As a professor of theology and a minister in the church, I take seriously James’s warning that teachers “will be judged more strictly” (Jas. 3:1, NIV). Something has to distinguish authentic Christian belief from the host of other religions and ideologies, and the preservation of the gospel requires opposition to certain beliefs and practices. For my part, I maintain that authentic Christian belief is rooted in the historic Christian vision of God as Father, Son, and Holy Spirit and what this God has done for the redemption of all creation, including the incarnation and resurrection of God’s Son, Jesus Christ.
As important as these shared beliefs are, however, there is something more fundamental to unity. In fact Christians can agree on matters of belief and practice and still be divided by race and ethnicity, social status, political convictions, musical preferences, and even petty slights. More fundamental than our religious convictions and social identity markers is our union in Christ (Gal. 3:26-28) and the shared Spirit (1 Cor. 12:13), which God has graciously given to us in our baptism. Further Jesus’s followers must have a heart that desires and pursues unity. A spirit of authentic unity is possible only by God’s Spirit of unity working in us.
In Ephesians 4:1 Paul calls Christians to “live a life worthy of the calling you have received.” English translations usually translate 4:2-3 as a series of imperatives or commands, but these verses are actually prepositional phrases and participles that expand upon and describe the “life worthy of the calling you have received.” This way of life includes being humble and gentle, being patient, bearing with one another in love, and making “every effort to keep the unity of the Spirit though the bond of peace” (4:2-3). Christian unity is a gift of the Spirit, but it is also something Christians are called to pursue. Just as Christians are to grow in the virtues of humility, gentleness, patience, and love, so Christians are to desire and develop a spirit of unity.
A spirit of unity, like the rest of the Christian virtues, is “the fruit of the Spirit” in our lives. In other words, a spirit of unity is evidence of the Spirit’s presence and working in us. It is interesting to consider both “the acts of the flesh” and “the fruit of the Spirit” in Galatians 5 in regards to Christian unity. The acts of the flesh include things like “hatred, discord, jealousy, fits of rage, selfish ambition, dissensions, factions, and envy” (5:20-21). In other words divisiveness is a destructive sin that comes quite easily to us and regularly tempts us. The acts of the flesh are contrasted with the fruit of the Spirit, which includes virtues that, among other things, cultivate unity in the church: “love, joy, peace, forbearance, kindness, goodness, faithfulness, gentleness, and self-control” (5:22-23). The Spirit of unity gives the virtues needed to pursue and maintain unity to those who humbly seek God.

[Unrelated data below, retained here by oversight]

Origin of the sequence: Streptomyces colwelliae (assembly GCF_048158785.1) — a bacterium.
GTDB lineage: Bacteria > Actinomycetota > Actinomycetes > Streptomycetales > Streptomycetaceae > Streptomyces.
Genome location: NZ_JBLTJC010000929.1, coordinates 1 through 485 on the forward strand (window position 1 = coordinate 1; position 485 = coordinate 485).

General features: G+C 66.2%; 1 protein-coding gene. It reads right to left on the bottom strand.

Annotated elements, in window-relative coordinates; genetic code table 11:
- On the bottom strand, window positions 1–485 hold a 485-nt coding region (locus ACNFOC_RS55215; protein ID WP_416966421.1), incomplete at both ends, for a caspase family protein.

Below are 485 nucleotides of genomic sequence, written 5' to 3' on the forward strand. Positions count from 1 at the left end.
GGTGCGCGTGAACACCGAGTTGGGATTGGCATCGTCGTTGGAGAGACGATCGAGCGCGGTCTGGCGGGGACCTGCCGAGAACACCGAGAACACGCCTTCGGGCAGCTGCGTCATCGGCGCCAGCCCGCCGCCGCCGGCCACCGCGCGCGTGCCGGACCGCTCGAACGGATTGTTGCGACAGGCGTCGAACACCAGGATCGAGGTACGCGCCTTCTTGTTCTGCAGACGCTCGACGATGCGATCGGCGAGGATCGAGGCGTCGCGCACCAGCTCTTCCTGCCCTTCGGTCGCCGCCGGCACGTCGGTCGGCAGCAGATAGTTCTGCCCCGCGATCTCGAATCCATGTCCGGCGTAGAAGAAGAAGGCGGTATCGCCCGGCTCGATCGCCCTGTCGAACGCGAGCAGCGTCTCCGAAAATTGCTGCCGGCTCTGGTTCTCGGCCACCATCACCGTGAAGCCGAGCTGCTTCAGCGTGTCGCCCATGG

Like the rest of Christian discipleship, the pursuit and maintenance of unity is beyond our natural capabilities and inclinations. We need God’s Spirit to help us grow in wisdom as we discern which beliefs and practices are fundamental and spiritually healthy, and which are not. We need God’s Spirit to give us ears to hear God’s truth, especially when it comes from our opponents, and mouths that speak the truth in love. We need God’s Spirit to help us desire peace and love the unlovable. Christian unity is possible only by the power of the Spirit who binds the church together as one.
Even more so than a rigid uniformity, a spirit of unity among Christians is crucial for the proclamation of the gospel. An institutional unity preserved by power is far less compelling than a spirit of love even in the midst of visible divisions. After all, maybe God allows the divisions that exist, even among those who call on the name of Jesus, to help us grow in maturity and rely on God rather than our own schemes. Still, God calls us to pursue peace with others and submit to the Spirit’s work in our lives. As we do we live in hope, longing for the day when God gathers his people together as one, and the unity we already have in Christ is experienced in full.
May the God who gives endurance and encouragement give you the same attitude of mind toward each other that Christ Jesus had, so that with one mind and one voice you may glorify the God and Father of our Lord Jesus Christ (Rom. 15:5-6).
Mark Powell is professor of theology at Harding School of Theology in Memphis, Tennessee. His latest book is Centered in God: The Trinity and Christian Spirituality.